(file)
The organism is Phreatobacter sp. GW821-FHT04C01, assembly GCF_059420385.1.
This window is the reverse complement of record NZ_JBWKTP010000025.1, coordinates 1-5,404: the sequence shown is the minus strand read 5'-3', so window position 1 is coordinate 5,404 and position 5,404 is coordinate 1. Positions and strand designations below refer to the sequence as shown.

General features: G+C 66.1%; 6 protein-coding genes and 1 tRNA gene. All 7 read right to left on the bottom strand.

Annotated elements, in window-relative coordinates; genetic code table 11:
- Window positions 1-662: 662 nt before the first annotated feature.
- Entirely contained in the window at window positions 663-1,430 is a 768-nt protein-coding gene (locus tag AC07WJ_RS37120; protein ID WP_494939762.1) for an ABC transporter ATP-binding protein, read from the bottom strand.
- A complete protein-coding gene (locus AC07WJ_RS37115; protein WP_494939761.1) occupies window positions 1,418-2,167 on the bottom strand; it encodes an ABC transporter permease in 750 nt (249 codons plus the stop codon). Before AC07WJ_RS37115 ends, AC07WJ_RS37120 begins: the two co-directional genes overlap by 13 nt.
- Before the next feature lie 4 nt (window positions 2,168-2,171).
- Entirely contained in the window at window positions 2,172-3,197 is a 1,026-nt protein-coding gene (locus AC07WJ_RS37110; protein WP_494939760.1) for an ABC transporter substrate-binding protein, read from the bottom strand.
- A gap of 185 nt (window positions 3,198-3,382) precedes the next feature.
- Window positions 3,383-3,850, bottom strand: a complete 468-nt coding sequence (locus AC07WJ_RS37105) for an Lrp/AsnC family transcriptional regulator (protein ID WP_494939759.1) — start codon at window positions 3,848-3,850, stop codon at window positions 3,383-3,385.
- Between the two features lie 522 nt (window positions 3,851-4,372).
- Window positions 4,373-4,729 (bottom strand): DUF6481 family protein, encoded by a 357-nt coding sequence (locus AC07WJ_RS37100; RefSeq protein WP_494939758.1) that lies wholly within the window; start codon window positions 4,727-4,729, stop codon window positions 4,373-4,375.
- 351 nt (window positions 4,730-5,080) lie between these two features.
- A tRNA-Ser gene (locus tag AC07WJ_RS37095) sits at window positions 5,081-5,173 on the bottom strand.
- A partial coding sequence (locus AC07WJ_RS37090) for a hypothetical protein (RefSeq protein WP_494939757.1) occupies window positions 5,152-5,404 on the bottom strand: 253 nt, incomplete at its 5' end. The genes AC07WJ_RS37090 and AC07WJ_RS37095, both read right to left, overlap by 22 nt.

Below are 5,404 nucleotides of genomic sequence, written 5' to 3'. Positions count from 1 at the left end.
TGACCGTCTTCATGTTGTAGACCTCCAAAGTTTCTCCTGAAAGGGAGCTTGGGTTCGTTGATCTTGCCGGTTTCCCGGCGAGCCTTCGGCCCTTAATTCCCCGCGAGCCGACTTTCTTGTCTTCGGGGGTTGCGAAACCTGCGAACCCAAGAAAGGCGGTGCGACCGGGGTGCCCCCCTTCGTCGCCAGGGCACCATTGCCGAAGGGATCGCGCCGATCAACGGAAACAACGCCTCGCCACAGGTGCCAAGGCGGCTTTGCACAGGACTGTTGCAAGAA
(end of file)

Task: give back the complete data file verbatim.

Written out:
The organism is Phreatobacter sp. GW821-FHT04C01, assembly GCF_059420385.1.
This window is the reverse complement of record NZ_JBWKTP010000025.1, coordinates 1-5,404: the sequence shown is the minus strand read 5'-3', so window position 1 is coordinate 5,404 and position 5,404 is coordinate 1. Positions and strand designations below refer to the sequence as shown.

General features: G+C 66.1%; 6 protein-coding genes and 1 tRNA gene. All 7 read right to left on the bottom strand.

Annotated elements, in window-relative coordinates; genetic code table 11:
- Window positions 1-662: 662 nt before the first annotated feature.
- Entirely contained in the window at window positions 663-1,430 is a 768-nt protein-coding gene (locus tag AC07WJ_RS37120; protein ID WP_494939762.1) for an ABC transporter ATP-binding protein, read from the bottom strand.
- A complete protein-coding gene (locus AC07WJ_RS37115; protein WP_494939761.1) occupies window positions 1,418-2,167 on the bottom strand; it encodes an ABC transporter permease in 750 nt (249 codons plus the stop codon). Before AC07WJ_RS37115 ends, AC07WJ_RS37120 begins: the two co-directional genes overlap by 13 nt.
- Before the next feature lie 4 nt (window positions 2,168-2,171).
- Entirely contained in the window at window positions 2,172-3,197 is a 1,026-nt protein-coding gene (locus AC07WJ_RS37110; protein WP_494939760.1) for an ABC transporter substrate-binding protein, read from the bottom strand.
- A gap of 185 nt (window positions 3,198-3,382) precedes the next feature.
- Window positions 3,383-3,850, bottom strand: a complete 468-nt coding sequence (locus AC07WJ_RS37105) for an Lrp/AsnC family transcriptional regulator (protein ID WP_494939759.1) — start codon at window positions 3,848-3,850, stop codon at window positions 3,383-3,385.
- Between the two features lie 522 nt (window positions 3,851-4,372).
- Window positions 4,373-4,729 (bottom strand): DUF6481 family protein, encoded by a 357-nt coding sequence (locus AC07WJ_RS37100; RefSeq protein WP_494939758.1) that lies wholly within the window; start codon window positions 4,727-4,729, stop codon window positions 4,373-4,375.
- 351 nt (window positions 4,730-5,080) lie between these two features.
- A tRNA-Ser gene (locus tag AC07WJ_RS37095) sits at window positions 5,081-5,173 on the bottom strand.
- A partial coding sequence (locus AC07WJ_RS37090) for a hypothetical protein (RefSeq protein WP_494939757.1) occupies window positions 5,152-5,404 on the bottom strand: 253 nt, incomplete at its 5' end. The genes AC07WJ_RS37090 and AC07WJ_RS37095, both read right to left, overlap by 22 nt.

Below are 5,404 nucleotides of genomic sequence, written 5' to 3'. Positions count from 1 at the left end.
TGACCGTCTTCATGTTGTAGACCTCCAAAGTTTCTCCTGAAAGGGAGCTTGGGTTCGTTGATCTTGCCGGTTTCCCGGCGAGCCTTCGGCCCTTAATTCCCCGCGAGCCGACTTTCTTGTCTTCGGGGGTTGCGAAACCTGCGAACCCAAGAAAGGCGGTGCGACCGGGGTGCCCCCCTTCGTCGCCAGGGCACCATTGCCGAAGGGATCGCGCCGATCAACGGAAACAACGCCTCGCCACAGGTGCCAAGGCGGCTTTGCACAGGACTGTTGCAAGAA